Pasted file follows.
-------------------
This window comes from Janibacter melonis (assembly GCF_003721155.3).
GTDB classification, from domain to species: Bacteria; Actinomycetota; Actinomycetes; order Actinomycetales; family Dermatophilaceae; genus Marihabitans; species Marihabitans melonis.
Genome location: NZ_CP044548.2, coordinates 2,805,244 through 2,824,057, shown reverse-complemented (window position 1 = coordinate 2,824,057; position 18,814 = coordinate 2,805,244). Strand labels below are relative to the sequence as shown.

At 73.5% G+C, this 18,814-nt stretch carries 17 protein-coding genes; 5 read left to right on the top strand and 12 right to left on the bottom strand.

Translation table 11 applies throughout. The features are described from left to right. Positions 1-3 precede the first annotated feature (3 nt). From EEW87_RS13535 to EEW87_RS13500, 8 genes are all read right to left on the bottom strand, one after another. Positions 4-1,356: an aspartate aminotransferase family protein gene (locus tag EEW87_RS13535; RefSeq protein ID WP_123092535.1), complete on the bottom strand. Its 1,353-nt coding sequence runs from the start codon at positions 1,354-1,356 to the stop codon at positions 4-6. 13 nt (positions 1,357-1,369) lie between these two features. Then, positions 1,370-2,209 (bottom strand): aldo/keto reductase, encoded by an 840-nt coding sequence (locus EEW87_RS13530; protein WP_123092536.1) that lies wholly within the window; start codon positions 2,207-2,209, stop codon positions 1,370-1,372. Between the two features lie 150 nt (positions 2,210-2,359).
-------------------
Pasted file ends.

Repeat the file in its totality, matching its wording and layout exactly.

This window comes from Janibacter melonis (assembly GCF_003721155.3).
GTDB classification, from domain to species: Bacteria; Actinomycetota; Actinomycetes; order Actinomycetales; family Dermatophilaceae; genus Marihabitans; species Marihabitans melonis.
Genome location: NZ_CP044548.2, coordinates 2,805,244 through 2,824,057, shown reverse-complemented (window position 1 = coordinate 2,824,057; position 18,814 = coordinate 2,805,244). Strand labels below are relative to the sequence as shown.

At 73.5% G+C, this 18,814-nt stretch carries 17 protein-coding genes; 5 read left to right on the top strand and 12 right to left on the bottom strand.

Translation table 11 applies throughout. The features are described from left to right. Positions 1-3 precede the first annotated feature (3 nt). From EEW87_RS13535 to EEW87_RS13500, 8 genes are all read right to left on the bottom strand, one after another. Positions 4-1,356: an aspartate aminotransferase family protein gene (locus tag EEW87_RS13535; RefSeq protein ID WP_123092535.1), complete on the bottom strand. Its 1,353-nt coding sequence runs from the start codon at positions 1,354-1,356 to the stop codon at positions 4-6. 13 nt (positions 1,357-1,369) lie between these two features. Then, positions 1,370-2,209 (bottom strand): aldo/keto reductase, encoded by an 840-nt coding sequence (locus EEW87_RS13530; protein WP_123092536.1) that lies wholly within the window; start codon positions 2,207-2,209, stop codon positions 1,370-1,372. Between the two features lie 150 nt (positions 2,210-2,359).